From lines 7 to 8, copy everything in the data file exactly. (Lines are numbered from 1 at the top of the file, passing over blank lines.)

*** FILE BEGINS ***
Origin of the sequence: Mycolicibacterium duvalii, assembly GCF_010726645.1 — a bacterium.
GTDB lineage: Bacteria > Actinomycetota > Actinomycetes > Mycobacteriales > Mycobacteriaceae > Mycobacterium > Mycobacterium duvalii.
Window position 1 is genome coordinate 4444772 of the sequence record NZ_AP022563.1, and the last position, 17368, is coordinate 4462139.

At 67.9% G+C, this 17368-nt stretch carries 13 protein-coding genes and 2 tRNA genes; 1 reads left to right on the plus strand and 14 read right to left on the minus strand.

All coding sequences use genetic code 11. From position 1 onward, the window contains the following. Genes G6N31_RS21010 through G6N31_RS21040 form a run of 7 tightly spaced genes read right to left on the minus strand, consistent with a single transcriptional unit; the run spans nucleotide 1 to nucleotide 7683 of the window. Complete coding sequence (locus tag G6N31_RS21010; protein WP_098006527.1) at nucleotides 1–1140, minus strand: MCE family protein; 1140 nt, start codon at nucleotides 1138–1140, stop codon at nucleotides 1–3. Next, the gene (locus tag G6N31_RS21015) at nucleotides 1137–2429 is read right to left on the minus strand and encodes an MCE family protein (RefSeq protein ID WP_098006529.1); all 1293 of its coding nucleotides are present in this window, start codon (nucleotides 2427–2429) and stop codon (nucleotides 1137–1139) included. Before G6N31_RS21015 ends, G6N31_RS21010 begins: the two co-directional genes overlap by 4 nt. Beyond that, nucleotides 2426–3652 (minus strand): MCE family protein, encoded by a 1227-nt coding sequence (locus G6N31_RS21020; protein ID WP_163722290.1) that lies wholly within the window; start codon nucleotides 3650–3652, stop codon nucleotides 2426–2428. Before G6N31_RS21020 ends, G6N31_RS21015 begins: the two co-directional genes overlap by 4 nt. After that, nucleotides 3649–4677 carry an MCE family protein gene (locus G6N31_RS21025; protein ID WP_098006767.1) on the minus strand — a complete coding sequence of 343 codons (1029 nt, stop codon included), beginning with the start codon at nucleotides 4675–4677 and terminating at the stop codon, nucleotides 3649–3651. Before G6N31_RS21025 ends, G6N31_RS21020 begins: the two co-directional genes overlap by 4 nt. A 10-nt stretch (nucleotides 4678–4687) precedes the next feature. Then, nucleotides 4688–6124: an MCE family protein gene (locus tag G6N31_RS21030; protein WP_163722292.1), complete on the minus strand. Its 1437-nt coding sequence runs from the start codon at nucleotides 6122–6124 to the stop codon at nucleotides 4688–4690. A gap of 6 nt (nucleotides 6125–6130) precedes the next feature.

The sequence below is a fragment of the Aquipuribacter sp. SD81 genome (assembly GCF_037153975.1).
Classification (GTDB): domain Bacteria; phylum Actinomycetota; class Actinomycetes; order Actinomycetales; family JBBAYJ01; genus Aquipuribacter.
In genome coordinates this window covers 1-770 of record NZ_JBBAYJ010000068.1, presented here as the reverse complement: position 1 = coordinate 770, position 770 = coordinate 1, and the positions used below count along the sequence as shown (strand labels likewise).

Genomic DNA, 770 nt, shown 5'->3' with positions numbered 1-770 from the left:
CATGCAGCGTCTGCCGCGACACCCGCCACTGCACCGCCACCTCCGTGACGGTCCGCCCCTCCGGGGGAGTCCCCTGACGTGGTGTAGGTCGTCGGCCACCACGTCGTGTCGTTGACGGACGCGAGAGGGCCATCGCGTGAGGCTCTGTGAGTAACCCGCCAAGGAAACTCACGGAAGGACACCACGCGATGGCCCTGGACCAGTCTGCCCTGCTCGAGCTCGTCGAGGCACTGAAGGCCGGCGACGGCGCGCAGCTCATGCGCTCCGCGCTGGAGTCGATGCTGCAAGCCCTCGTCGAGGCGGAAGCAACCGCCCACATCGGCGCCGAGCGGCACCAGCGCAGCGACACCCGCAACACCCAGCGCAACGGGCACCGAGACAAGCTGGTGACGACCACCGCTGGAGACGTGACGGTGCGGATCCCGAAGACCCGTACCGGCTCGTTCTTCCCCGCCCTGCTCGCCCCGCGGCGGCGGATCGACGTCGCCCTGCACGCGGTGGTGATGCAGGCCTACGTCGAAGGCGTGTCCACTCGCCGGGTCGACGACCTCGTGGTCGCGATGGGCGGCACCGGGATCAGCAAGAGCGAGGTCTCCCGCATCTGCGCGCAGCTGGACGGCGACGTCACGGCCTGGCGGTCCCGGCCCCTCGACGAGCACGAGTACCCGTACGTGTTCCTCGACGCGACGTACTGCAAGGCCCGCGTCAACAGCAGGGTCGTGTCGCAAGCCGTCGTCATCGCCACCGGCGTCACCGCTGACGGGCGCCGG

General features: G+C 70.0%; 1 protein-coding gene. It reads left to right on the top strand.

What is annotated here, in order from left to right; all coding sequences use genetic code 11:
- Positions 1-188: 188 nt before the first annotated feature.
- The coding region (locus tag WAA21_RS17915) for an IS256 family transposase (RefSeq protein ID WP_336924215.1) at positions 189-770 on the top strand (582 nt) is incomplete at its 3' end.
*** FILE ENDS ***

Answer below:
Classification (GTDB): domain Bacteria; phylum Actinomycetota; class Actinomycetes; order Actinomycetales; family JBBAYJ01; genus Aquipuribacter.
In genome coordinates this window covers 1-770 of record NZ_JBBAYJ010000068.1, presented here as the reverse complement: position 1 = coordinate 770, position 770 = coordinate 1, and the positions used below count along the sequence as shown (strand labels likewise).